At the same time, the Discussion Paper proposes that the government would have the authority to quickly restrict entry to immigrants with particular professions/occupations in order to protect areas of the labour force where deemed necessary.
In keeping with the government’s previously-stated objective of eliminating the “Self-Employed Immigrant” category, the Discussion Paper asserts that the Human Capital model would enable the most valued self-employed applicants – such as farmers with post-secondary education and good language skills – to qualify for immigration. In addition, many businessmen with sufficient education and language abilities would qualify under this model.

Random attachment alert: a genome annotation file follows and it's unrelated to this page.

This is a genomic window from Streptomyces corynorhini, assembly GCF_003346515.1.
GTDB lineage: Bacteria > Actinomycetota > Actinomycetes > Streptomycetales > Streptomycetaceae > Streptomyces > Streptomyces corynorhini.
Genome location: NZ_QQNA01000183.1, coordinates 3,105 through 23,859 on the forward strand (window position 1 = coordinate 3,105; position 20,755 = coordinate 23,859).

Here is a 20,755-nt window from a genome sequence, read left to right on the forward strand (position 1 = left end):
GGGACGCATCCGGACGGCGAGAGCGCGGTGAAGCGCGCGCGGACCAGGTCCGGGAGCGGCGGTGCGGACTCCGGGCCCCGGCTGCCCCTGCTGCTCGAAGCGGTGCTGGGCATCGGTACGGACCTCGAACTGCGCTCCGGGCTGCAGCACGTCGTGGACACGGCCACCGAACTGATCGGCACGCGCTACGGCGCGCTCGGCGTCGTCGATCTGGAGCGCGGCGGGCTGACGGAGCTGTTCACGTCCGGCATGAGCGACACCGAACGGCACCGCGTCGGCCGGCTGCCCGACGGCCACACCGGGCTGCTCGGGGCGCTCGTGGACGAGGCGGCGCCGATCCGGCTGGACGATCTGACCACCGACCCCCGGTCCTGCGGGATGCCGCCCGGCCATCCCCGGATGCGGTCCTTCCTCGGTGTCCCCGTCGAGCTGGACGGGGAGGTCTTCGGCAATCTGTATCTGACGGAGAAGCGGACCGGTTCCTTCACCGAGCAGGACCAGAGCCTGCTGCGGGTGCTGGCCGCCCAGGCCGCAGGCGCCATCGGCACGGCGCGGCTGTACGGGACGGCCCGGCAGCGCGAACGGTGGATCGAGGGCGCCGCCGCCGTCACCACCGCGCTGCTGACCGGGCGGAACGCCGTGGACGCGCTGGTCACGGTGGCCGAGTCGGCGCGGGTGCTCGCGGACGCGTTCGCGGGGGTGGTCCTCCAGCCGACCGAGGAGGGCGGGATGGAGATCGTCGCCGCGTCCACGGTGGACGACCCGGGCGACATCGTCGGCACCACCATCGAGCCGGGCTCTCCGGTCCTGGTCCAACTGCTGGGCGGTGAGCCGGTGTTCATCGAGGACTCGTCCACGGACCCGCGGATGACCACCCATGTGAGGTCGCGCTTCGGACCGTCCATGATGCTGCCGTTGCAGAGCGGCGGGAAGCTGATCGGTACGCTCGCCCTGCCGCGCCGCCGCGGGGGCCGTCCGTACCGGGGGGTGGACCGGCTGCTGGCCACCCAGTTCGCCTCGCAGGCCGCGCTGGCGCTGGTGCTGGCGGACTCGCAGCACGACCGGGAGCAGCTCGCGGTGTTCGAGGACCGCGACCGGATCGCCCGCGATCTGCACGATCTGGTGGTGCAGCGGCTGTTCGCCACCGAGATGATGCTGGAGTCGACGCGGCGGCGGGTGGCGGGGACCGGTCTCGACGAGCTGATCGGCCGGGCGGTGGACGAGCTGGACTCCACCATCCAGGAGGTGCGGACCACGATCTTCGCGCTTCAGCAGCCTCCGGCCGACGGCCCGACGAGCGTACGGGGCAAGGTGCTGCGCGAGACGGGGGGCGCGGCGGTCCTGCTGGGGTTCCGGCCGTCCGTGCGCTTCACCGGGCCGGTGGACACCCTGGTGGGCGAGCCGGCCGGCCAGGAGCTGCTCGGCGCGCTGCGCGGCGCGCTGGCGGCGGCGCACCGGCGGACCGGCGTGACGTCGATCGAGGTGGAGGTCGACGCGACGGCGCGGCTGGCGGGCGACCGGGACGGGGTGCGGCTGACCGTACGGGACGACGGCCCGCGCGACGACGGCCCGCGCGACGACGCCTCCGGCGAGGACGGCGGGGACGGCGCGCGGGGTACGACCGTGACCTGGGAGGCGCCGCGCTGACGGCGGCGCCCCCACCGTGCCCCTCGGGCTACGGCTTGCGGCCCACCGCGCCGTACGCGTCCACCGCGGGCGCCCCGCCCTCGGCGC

Under the proposed new model, more weight in the overall selection criteria would be given to educational background. Moreover, the Discussion Paper proposes awarding even fewer points than are currently awarded to applicants who have only completed high-school.
Under the proposed new model, more weight in the overall selection criteria would be given to language ability. At the same time, however, applicants who have only mediocre abilities in both of Canada’s official languages (English and French) would not be awarded as many points as is currently the case. More relative weight would be placed on the applicant’s “first” official language ability. Also, applicants would be encouraged to take standardized language tests to reduce interviews which are being held solely to assess language skills.
No significant changes are proposed to the manner in which points are currently awarded for the “age” factor.